When do kittens open their eyes?
A kitten’s eyes open between seven and ten days after birth. All kittens are born with blue eyes which change colour between 8 – 12 weeks of age.
Cats are altricial, which essentially means that newborn kittens are born almost immobile, with fused eyelids and completely helpless for a period of time after birth (in comparison to say a horse, who is on its feet within an hour). This makes evolutionary sense as cats are predators, who in the wild spend a lot of time stalking, chasing and hunting down their prey. This would be difficult to do in a heavily pregnant female, so a trade-off is to have a shorter gestation period than other species who don’t hunt for their food.
The shorter gestation period means that altricial offspring are born underdeveloped in many ways (birds are born without feathers). In kittens, their eyes are fused shut and even once they have opened, their eyesight is quite poor.
It is not uncommon for your kitten to have a bit of crustiness around the eyes when they open. Please see a veterinarian if this occurs as eye infections are common in newborn kittens and left untreated can lead to blindness. The kitten’s eyesight is fully developed by five weeks of age.
- Kittens are also born toothless. Their baby teeth come in around week three and should have all of their baby teeth by 6-8 weeks. The adult teeth come in around 4 months of age. Kittens have 26 baby teeth and adult cats have 30.
- Worm kittens from two weeks of age and then every two weeks until they are 12 weeks, then every three months from then on.
- Kittens start to walk around from three weeks of age, albeit shakily at first.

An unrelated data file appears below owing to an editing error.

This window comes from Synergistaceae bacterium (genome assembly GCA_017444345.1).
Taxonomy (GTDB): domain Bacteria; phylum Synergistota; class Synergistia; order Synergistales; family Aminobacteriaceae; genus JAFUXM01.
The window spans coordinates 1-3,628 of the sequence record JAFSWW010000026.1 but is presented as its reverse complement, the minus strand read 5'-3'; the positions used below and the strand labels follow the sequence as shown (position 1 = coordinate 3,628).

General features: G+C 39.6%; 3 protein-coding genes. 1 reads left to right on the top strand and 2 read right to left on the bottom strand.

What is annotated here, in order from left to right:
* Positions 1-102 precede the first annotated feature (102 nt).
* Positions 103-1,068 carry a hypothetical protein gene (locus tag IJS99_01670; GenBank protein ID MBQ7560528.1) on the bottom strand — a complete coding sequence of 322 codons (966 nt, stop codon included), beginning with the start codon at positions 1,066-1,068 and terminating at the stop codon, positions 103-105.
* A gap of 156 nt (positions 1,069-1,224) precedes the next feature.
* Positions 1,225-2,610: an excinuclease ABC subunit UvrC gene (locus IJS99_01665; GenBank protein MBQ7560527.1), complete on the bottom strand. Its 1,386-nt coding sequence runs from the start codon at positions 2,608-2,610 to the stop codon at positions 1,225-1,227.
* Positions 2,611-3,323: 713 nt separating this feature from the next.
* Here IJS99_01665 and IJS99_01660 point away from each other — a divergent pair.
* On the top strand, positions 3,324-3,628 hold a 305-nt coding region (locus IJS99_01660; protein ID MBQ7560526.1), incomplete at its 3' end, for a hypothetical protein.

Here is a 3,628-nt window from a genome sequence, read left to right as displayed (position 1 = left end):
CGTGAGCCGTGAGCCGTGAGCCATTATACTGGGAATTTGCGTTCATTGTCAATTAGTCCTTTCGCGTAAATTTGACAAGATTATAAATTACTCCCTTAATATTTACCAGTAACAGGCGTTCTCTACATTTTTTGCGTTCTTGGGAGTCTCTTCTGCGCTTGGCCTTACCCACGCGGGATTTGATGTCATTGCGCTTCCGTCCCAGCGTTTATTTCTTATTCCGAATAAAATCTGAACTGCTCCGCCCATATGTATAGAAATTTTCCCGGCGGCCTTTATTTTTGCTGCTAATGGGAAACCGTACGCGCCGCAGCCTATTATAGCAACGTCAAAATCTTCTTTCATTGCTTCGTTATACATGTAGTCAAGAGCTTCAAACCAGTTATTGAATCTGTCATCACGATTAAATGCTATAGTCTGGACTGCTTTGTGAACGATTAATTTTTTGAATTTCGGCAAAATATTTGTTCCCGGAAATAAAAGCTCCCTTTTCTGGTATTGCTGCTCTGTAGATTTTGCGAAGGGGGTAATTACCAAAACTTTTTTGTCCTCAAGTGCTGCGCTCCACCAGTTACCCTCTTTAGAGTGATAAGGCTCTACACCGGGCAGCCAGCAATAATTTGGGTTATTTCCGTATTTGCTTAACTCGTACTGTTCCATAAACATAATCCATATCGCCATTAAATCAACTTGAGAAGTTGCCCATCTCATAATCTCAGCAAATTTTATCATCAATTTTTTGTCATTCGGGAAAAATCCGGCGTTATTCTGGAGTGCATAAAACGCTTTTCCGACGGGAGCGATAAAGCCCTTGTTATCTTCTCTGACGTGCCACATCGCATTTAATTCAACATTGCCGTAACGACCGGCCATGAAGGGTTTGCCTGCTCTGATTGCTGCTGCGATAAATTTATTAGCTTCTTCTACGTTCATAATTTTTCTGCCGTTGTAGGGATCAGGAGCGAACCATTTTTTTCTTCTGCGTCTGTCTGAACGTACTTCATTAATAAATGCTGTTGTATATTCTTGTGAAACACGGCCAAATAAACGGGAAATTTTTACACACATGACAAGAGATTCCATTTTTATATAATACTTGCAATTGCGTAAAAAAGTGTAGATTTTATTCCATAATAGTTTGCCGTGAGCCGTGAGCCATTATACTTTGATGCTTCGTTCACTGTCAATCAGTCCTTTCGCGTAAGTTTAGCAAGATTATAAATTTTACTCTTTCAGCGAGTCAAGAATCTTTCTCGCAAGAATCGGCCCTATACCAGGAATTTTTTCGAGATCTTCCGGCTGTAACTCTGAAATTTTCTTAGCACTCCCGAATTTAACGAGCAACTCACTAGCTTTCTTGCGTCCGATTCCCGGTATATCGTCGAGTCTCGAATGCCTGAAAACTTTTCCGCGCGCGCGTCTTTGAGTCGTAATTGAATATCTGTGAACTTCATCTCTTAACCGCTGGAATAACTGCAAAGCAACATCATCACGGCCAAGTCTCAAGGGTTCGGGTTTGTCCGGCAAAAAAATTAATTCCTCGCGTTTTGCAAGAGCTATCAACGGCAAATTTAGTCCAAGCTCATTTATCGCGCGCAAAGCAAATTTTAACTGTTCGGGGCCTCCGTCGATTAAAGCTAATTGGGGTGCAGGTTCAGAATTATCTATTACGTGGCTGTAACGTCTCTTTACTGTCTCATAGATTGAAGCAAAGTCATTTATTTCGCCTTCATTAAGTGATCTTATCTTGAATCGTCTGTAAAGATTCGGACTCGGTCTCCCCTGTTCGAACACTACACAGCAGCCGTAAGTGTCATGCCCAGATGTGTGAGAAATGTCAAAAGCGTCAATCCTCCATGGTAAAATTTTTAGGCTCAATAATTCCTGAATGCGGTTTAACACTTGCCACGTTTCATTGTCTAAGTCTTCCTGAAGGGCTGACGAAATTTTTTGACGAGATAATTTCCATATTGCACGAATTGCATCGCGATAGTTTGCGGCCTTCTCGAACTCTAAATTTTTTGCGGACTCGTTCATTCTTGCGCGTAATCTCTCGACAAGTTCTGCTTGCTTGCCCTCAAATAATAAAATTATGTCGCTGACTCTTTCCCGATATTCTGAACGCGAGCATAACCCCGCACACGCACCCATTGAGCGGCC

- At six weeks old your kitten should receive his first vaccination, and again at 8 and 12 weeks.
- The weaning process starts at five weeks of age. You can offer your kittens soft food at this stage.
- Kittens are ready to leave their mum around 10-12 weeks of age.
Other kitten facts:
Sometimes the mother cat (known as a queen) will chew off the whiskers of her kittens. This is normal and they will grow back.
You may notice when a kitten is nursing from his mother that he gently kneads her belly. Kittens do this to help stimulate the mother’s flow of milk. Some cats continue to knead soft objects well into adulthood. I have a ten-year-old Singapura cat who still kneads soft blankets.
Milk is good for kittens, they can only consume milk for the first few weeks of their life. Kittens should receive milk from their mother, or if orphaned, fed a suitable kitten milk substitute as cow’s milk is not suitable for kittens.
The average size of a litter is between 3 – 5 kittens. First-time mothers may have smaller litters of just one or two kittens.